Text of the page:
Obstacles that prevent individuals from getting into and through college aren’t just problems for students – they cause a drag on the nation’s economy, too, according to a new White House report.
In the report, the White House’s Council of Economic Advisers details the opportunity gaps and disparities – particularly for young men of color – within education, employment and the criminal justice system that hinder some Americans’ success.
“These disparities in education, earnings, employment, and involvement with the criminal justice system mean that the potential achievements of millions of Americans are cut short by disadvantage,” the report says. “They are an injustice for those directly affected and a drag on the American economy, resulting in lower aggregate earnings, a smaller labor market, and slower economic growth.”
Closing the gap in educational attainment between working-age men of color and non-Hispanic white men, the report says, would result in the share of college-educated men of color doubling. From an economic standpoint, men of color would also earn $170 billion more annually, the average weekly earnings for all workers would increase by 3.6 percent, and the country’s Gross Domestic Product would increase by 1.8 percent.
Some of the educational disparities the council targets in the report include widely varying high school graduation and college completion rates. Black and Hispanic students graduate high school at a rate 17 percentage points and 13 percentage points below their white peers, for example. And while black students who graduate high school are about as likely as white students to enroll in college, they’re more than 10 percent less likely to eventually earn a degree.
“Given these disparities in educational investments and persistent school segregation and their associated impacts on student achievement, it is not surprising that youth and young men of color lag their peers on most measures of labor market readiness and success,” the report says. “These substantial disparities in educational opportunity and attainment fuel inequities for young men of color that persist into adulthood.”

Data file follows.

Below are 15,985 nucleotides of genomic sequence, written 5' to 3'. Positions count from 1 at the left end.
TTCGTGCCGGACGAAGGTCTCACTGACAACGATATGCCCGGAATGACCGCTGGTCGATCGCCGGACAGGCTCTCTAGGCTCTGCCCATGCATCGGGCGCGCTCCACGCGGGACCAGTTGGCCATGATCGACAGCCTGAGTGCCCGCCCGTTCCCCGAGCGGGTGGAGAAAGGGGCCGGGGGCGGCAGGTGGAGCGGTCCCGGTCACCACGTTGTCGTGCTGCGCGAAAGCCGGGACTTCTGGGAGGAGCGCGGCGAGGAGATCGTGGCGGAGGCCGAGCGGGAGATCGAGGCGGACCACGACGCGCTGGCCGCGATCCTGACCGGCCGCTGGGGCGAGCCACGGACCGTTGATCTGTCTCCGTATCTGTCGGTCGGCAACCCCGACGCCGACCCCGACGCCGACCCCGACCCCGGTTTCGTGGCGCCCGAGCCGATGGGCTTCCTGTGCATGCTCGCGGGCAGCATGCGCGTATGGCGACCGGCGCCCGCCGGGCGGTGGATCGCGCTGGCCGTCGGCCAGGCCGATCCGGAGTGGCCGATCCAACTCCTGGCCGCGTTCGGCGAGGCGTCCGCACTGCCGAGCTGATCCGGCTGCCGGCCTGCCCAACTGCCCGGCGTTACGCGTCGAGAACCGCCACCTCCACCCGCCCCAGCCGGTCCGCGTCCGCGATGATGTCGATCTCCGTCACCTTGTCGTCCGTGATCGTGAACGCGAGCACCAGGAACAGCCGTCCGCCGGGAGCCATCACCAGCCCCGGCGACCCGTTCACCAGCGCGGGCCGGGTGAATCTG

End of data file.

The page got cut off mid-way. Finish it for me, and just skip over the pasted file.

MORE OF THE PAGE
While high school graduation and college enrollment rates have improved among minority students, poor preparation, undermatching, and a lack of support still impede successful college completion, the report says.
The authors tout the use of high-performing charter schools as a way to improve high school graduation rates and better prepare students for college and the workforce. To boost college completion rates for minority and low-income students, the authors suggest reducing college costs, which they said can be done in a number of ways: By tying scholarship programs to performance incentives, requiring students to meet regularly with counselors, or providing transportation subsidies and free use of textbooks, for example.
“When America misses these milestones, we fail our youth – and imperil our economic future,” the report concludes. “The gains we can achieve together by hitting these milestones are substantial, and they are possible with concerted investment in proven strategies for improving youth opportunities and outcomes.”
Publication Date: 7/15/2015